"It's only as scary as you make it," she said. "It's really a good city and there are good people here just like everywhere else."

She said that college in New York was the right choice for her career path.

"This is the best city for fashion in the country," Van Evera said. "Fashion Week is here, and all the designers work out of New York. ... It's the perfect place."

Van Evera still keeps up with people she knows from Minnesota.

"Some of my best friends in the world are friends from high school," Van Evera said.

She heard about the June 17 tornado in the national news and was in the area the week afterward.

"My friend Andre Anderson's dad has a small plane so he took us out. So we flew over the city," she said. She compared the view to the track of a lawn mower.

The tornado aftermath was neither her first nor last trip to the area.

"I usually make it back to Minnesota once a year," she said.

Down the road, Van Evera said, she hopes to launch her own label and get back into apparel and evening wear.

"But I think that's at least half a decade away," she said.

Van Evera already has her own Project Theodore which she started in an accessories class in college, inspired by the recession.

"It's a small business I run making luxury teddy bears from sustainable sample fabrics and things that would have been otherwise discarded," she said.

She said that with luxury elements like real fur, Swarovski crystals, leathers, furs and found objects, the small bears have a psychological element for people to feel like they are part of a life they can't afford in the economy.

Van Evera does music on the side and has a March 2010 album on iTunes called "Rise and Fall." She said it is the soundtrack to a small indie film "Excuses For Jeff" by her friend Gibrey Allen.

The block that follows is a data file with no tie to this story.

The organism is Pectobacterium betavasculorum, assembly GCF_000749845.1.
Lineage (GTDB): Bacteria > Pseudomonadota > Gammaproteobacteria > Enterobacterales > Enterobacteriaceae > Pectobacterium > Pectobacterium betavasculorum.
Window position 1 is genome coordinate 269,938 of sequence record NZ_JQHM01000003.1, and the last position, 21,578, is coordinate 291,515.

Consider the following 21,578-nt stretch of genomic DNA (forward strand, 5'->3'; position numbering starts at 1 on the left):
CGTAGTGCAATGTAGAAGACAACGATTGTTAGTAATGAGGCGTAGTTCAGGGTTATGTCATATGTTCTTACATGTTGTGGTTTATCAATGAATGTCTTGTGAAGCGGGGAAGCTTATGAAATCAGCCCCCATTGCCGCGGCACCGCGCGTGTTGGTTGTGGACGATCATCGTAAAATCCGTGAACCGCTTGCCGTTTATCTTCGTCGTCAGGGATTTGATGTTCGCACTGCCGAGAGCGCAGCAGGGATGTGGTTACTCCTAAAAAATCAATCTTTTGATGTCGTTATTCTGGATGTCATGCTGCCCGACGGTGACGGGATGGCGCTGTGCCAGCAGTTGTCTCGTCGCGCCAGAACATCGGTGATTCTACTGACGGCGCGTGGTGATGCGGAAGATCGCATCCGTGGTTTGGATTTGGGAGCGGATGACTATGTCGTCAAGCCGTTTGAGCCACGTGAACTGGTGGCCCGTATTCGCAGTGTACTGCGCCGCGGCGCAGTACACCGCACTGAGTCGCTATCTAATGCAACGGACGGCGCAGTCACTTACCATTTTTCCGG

She said that living in the lower east side of Manhattan has afforded many opportunities to meet and collaborate with a variety of artists. She does some modeling and helps photographer friends build their portfolios.

"So you just run into people and meet people and it's really easy to collaborate and it's a win-win for everyone," she said.

Is the fashion world at all like "The Devil Wears Prada" and "Ugly Betty"?

"It's exactly like that," Van Evera laughed. "I know people whose office life was pretty much the fodder for those movies."

She said there is also a different side to it.

"My own problem with the way the media portrays fashion is it's not that these people are devilish and cruel and anorexic -- I mean some of them are -- but for the most part, it's just a very different industry, and being nice isn't really the top of people's list," she said. "That's the way things get done."

Van Evera talked about the transition from a "Minnesota nice" culture to life in New York.

"When I moved here, I immediately started meeting all my classmates and becoming friends with everyone in the dorm. And it made me laugh because in hindsight I guess I was trying to recreate my small town. So I would like to think I'm still a very easy person to get along with and a very outgoing person. But you know, I don't automatically trust people, and that's probably for the best," she said.